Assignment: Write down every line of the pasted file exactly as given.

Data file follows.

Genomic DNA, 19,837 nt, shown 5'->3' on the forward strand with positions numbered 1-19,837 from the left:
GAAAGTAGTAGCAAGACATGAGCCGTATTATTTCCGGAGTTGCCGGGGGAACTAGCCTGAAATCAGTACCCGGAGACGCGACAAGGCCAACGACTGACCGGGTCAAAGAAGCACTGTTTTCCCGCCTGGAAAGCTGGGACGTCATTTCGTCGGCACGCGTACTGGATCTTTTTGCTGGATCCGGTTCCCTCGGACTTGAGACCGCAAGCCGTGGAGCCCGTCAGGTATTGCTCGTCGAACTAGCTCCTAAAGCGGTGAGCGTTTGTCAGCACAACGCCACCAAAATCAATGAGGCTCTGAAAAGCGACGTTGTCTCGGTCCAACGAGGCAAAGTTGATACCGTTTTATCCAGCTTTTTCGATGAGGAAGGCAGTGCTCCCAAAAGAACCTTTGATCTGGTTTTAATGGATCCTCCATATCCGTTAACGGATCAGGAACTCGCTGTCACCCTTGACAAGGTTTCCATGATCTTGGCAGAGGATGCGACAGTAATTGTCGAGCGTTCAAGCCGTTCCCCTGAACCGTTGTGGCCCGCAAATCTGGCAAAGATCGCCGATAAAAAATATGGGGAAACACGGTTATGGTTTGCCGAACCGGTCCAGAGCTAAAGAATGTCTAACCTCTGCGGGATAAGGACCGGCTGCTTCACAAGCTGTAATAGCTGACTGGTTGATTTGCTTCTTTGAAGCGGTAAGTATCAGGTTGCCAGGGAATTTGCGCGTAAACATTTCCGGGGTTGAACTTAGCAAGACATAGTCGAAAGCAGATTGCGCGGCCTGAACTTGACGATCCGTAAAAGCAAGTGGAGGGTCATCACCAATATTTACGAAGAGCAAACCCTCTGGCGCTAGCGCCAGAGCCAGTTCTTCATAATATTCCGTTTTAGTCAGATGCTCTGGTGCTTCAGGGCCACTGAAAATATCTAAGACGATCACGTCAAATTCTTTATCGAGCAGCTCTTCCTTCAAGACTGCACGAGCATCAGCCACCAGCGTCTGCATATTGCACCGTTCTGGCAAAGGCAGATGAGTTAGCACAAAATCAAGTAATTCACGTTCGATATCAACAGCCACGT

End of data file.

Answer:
Genomic DNA, 19,837 nt, shown 5'->3' on the forward strand with positions numbered 1-19,837 from the left:
GAAAGTAGTAGCAAGACATGAGCCGTATTATTTCCGGAGTTGCCGGGGGAACTAGCCTGAAATCAGTACCCGGAGACGCGACAAGGCCAACGACTGACCGGGTCAAAGAAGCACTGTTTTCCCGCCTGGAAAGCTGGGACGTCATTTCGTCGGCACGCGTACTGGATCTTTTTGCTGGATCCGGTTCCCTCGGACTTGAGACCGCAAGCCGTGGAGCCCGTCAGGTATTGCTCGTCGAACTAGCTCCTAAAGCGGTGAGCGTTTGTCAGCACAACGCCACCAAAATCAATGAGGCTCTGAAAAGCGACGTTGTCTCGGTCCAACGAGGCAAAGTTGATACCGTTTTATCCAGCTTTTTCGATGAGGAAGGCAGTGCTCCCAAAAGAACCTTTGATCTGGTTTTAATGGATCCTCCATATCCGTTAACGGATCAGGAACTCGCTGTCACCCTTGACAAGGTTTCCATGATCTTGGCAGAGGATGCGACAGTAATTGTCGAGCGTTCAAGCCGTTCCCCTGAACCGTTGTGGCCCGCAAATCTGGCAAAGATCGCCGATAAAAAATATGGGGAAACACGGTTATGGTTTGCCGAACCGGTCCAGAGCTAAAGAATGTCTAACCTCTGCGGGATAAGGACCGGCTGCTTCACAAGCTGTAATAGCTGACTGGTTGATTTGCTTCTTTGAAGCGGTAAGTATCAGGTTGCCAGGGAATTTGCGCGTAAACATTTCCGGGGTTGAACTTAGCAAGACATAGTCGAAAGCAGATTGCGCGGCCTGAACTTGACGATCCGTAAAAGCAAGTGGAGGGTCATCACCAATATTTACGAAGAGCAAACCCTCTGGCGCTAGCGCCAGAGCCAGTTCTTCATAATATTCCGTTTTAGTCAGATGCTCTGGTGCTTCAGGGCCACTGAAAATATCTAAGACGATCACGTCAAATTCTTTATCGAGCAGCTCTTCCTTCAAGACTGCACGAGCATCAGCCACCAGCGTCTGCATATTGCACCGTTCTGGCAAAGGCAGATGAGTTAGCACAAAATCAAGTAATTCACGTTCGATATCAACAGCCACGT